My favorite mid-layer is my fleece I got from Old Navy about 10 years ago.
The mid-layer material is less important as long as it’s thick enough to insulate your body. The thicker the more insulation. A t-shirt or something like that is not enough to be a mid-layer in cold weather.
Additionally, this jacket has the throat-choke feature which is uncomfortable but to me is one of my favorite features. It’s essential to keep your neck warm, so if you don’t have a jacket that does this you need to use a scarf, balaclava, or the ever-more popular buff (Amazon).
The Top Half – The Jacket
After that thick layer, ideally, you need a jacket that has either a down inner-layer or some other insulating layer. But if you are insulated well enough with your mid-layer than this is less of an issue.
However, most importantly your jacket must have a windproof outer shell. A hood makes a tremendous difference in keeping your head and face warm, but it might reduce your visibility.
My Columbia rain jacket (see my recommended gear page to learn more about it) along with my fleece I showed earlier in this post as well as my trusty blue hat worked extremely well to stay warm that morning.
The Top Half – A Hat (or Two)
Maybe the most important piece of equipment is a warm hat. Body heat escapes upward in a way, and a hatless head gets very cold very fast. Another layer under your main hat, such as a balaclava is helpful to have because you can use it to cover your face. A scarf is a good idea but optional for hiking because it adds a lot of bulk and can get in the way.
I’ve found that in these conditions that face warmth can’t be understated. Recently I tried to sleep in 18-degree Fahrenheit weather in my tent and I found that the most miserable part of my body was my face because I didn’t have a face cover.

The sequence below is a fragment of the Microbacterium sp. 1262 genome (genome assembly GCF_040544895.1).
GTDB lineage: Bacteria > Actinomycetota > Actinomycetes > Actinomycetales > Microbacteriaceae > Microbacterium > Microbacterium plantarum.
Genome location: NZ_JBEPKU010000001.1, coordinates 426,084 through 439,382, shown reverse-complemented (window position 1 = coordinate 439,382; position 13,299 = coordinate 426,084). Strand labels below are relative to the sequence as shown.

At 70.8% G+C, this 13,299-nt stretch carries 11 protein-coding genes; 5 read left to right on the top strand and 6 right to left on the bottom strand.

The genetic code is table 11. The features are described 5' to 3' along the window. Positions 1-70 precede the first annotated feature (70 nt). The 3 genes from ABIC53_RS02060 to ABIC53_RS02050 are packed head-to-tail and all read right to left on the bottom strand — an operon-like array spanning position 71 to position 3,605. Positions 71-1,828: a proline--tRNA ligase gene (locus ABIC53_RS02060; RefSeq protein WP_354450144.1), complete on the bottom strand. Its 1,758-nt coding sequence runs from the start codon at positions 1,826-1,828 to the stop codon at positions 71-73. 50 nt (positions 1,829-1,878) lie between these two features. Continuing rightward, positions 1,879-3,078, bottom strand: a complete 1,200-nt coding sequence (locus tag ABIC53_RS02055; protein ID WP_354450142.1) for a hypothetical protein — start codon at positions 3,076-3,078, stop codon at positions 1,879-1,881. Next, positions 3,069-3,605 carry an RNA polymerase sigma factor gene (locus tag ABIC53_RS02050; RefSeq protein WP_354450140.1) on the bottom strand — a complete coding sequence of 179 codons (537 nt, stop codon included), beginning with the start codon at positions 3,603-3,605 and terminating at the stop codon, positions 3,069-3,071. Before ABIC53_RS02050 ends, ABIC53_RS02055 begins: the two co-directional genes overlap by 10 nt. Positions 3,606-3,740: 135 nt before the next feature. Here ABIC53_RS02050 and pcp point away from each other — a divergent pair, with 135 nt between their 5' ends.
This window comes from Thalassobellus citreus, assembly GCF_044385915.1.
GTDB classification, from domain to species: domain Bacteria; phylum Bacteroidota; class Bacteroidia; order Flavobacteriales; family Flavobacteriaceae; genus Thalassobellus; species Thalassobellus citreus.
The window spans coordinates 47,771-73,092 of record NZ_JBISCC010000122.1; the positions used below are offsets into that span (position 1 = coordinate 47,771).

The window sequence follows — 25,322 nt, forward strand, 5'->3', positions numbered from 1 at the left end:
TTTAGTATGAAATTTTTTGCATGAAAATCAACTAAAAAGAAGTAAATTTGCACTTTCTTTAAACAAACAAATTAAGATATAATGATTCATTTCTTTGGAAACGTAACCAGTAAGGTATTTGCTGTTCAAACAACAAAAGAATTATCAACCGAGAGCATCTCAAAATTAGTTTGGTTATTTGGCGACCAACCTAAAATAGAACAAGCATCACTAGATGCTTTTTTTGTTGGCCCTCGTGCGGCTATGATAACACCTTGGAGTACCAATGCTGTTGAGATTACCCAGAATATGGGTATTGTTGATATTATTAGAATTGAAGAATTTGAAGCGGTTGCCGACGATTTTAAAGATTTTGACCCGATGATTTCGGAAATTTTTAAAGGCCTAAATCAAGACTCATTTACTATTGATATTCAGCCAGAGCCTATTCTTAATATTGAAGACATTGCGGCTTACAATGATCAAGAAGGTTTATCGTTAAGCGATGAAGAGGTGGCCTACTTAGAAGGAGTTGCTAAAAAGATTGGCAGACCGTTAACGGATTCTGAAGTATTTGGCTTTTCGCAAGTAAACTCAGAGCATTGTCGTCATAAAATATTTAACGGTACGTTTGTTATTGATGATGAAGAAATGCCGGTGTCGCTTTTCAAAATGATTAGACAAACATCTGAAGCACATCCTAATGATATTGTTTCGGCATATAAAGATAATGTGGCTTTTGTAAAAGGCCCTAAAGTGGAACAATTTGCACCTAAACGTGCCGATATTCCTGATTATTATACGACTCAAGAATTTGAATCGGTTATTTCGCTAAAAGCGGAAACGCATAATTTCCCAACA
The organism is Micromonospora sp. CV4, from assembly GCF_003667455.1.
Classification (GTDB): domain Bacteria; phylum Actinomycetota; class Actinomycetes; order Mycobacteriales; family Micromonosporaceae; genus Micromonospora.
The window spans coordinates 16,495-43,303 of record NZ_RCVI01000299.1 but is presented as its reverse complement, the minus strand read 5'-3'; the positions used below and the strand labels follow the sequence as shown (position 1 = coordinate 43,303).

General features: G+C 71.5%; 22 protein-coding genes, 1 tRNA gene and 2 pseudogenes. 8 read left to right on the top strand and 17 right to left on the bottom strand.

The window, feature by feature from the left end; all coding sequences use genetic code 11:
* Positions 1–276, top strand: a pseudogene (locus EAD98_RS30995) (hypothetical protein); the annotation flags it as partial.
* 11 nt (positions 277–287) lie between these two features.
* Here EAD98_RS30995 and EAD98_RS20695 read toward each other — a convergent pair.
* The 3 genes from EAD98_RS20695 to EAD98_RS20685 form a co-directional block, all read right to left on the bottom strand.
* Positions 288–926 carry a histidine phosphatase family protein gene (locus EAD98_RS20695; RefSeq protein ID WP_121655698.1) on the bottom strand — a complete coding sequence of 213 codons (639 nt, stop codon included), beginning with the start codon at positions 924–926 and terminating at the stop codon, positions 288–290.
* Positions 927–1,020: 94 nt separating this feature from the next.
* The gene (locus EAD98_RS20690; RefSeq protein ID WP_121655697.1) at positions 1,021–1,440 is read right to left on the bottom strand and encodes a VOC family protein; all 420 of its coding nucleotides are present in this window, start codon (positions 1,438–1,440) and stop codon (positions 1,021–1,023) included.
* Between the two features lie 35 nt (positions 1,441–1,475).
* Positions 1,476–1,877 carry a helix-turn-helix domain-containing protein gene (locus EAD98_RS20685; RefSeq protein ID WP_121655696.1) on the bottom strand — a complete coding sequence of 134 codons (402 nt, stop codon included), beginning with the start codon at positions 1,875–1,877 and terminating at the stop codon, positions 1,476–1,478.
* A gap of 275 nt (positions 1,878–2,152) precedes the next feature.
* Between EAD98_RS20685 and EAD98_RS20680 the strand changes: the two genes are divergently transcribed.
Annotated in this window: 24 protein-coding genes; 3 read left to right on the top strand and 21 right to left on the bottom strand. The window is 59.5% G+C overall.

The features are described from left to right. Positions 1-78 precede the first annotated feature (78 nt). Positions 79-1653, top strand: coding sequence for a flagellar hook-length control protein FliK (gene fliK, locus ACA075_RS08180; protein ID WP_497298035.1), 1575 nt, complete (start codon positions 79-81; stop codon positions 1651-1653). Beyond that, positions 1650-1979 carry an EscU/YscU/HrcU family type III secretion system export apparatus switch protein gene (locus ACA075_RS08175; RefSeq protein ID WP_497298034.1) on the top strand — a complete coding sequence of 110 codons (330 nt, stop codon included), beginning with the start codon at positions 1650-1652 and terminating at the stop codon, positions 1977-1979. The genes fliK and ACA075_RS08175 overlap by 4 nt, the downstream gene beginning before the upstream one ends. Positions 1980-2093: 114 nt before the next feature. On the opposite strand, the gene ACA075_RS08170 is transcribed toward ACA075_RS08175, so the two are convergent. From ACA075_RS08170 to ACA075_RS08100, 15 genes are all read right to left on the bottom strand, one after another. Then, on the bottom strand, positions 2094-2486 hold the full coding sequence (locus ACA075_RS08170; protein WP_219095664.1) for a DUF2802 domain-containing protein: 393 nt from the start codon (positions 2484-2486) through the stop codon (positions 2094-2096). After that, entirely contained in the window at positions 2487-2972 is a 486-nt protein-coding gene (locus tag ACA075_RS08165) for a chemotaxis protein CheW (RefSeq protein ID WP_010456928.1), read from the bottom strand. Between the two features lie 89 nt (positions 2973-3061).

Anyway, while hiking, a face cover is a great idea. Even a pair of sunglasses can make a big difference in blocking airflow to prevent those cold watery eyes.
The Top Half – Mittens (yes mittens)
You might think that because you spent over $100 on your gloves that they’ll be good enough for the serious cold. They’re not. If you’re going to be outside for more than an hour, and the temperature is 10-degrees or lower, mittens are the only way to go.
Mittens keep your fingers together which adds heat. The downside is you have no dexterity, and you can’t do anything with them on, but that’s a small price to pay for warm hands. Chemical warmer packets are an option for your hands as well.
More Tips for Hiking in the Cold
So you’re all suited up and ready to head out the door into the cold – here are some things to keep in mind, and keep you hiking no matter the weather.
Everyone knows to drink plenty of water in hot weather, but it’s no different for cold weather. You may not be sweating as much, but your body still needs to replenish fluids.